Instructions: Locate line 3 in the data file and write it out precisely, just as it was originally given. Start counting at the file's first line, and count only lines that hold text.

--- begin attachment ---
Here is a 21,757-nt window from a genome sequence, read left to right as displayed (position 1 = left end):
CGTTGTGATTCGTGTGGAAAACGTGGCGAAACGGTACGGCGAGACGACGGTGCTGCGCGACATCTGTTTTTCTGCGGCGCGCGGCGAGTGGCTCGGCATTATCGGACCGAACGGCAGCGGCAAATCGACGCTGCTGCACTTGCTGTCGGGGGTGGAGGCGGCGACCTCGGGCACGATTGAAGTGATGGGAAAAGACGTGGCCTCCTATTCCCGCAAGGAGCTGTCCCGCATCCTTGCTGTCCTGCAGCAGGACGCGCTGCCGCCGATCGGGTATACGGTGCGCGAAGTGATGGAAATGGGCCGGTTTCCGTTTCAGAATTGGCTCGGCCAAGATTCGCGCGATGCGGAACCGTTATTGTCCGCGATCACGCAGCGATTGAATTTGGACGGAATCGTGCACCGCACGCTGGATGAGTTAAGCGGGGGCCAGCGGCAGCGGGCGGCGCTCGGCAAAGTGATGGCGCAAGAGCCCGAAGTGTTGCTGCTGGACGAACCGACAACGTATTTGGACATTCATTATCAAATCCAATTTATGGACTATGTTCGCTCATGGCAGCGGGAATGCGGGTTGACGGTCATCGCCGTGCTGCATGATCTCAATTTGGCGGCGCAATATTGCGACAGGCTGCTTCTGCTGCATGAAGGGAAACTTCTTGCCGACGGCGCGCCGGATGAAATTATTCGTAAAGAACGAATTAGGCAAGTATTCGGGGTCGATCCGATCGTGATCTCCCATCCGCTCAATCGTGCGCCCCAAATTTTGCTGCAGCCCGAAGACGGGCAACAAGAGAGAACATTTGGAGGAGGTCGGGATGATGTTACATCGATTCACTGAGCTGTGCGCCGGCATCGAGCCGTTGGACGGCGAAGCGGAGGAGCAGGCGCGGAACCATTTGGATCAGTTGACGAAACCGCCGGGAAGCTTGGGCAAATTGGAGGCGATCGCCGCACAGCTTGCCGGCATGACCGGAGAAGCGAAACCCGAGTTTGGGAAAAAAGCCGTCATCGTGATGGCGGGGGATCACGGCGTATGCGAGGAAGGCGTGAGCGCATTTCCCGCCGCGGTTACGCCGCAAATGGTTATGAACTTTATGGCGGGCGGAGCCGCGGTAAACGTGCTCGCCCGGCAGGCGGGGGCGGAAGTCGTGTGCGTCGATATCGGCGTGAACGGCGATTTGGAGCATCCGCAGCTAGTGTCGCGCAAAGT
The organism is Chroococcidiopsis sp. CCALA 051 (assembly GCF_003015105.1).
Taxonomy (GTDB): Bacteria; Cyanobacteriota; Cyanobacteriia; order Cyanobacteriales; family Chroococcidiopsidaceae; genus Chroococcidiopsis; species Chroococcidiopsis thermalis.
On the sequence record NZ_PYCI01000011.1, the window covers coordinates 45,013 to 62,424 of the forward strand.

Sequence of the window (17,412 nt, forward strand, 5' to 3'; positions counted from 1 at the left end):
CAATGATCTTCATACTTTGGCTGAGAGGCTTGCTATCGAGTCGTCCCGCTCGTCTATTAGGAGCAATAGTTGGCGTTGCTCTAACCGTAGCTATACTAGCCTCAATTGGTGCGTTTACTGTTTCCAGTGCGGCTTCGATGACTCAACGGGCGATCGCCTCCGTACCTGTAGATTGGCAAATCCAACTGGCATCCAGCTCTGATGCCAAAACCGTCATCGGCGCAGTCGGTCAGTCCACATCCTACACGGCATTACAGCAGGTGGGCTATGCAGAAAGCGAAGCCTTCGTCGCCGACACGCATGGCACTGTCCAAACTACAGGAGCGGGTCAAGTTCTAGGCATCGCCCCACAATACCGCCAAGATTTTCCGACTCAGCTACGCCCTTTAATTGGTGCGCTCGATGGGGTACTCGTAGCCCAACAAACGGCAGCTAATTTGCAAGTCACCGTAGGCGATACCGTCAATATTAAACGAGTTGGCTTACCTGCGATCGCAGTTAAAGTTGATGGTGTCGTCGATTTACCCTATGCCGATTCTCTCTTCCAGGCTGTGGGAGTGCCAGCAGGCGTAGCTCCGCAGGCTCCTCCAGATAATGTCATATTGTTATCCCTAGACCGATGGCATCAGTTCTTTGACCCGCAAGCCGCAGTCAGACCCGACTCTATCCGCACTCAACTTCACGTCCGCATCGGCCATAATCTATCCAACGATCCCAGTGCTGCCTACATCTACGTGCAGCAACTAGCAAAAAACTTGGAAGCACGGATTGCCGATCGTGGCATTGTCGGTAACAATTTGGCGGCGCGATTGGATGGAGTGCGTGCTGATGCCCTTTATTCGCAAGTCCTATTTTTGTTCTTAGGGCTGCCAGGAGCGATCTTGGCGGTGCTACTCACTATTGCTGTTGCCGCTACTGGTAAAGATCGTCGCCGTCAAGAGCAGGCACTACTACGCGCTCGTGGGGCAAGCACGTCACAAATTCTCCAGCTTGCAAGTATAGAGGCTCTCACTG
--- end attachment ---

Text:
The organism is Chroococcidiopsis sp. CCALA 051 (assembly GCF_003015105.1).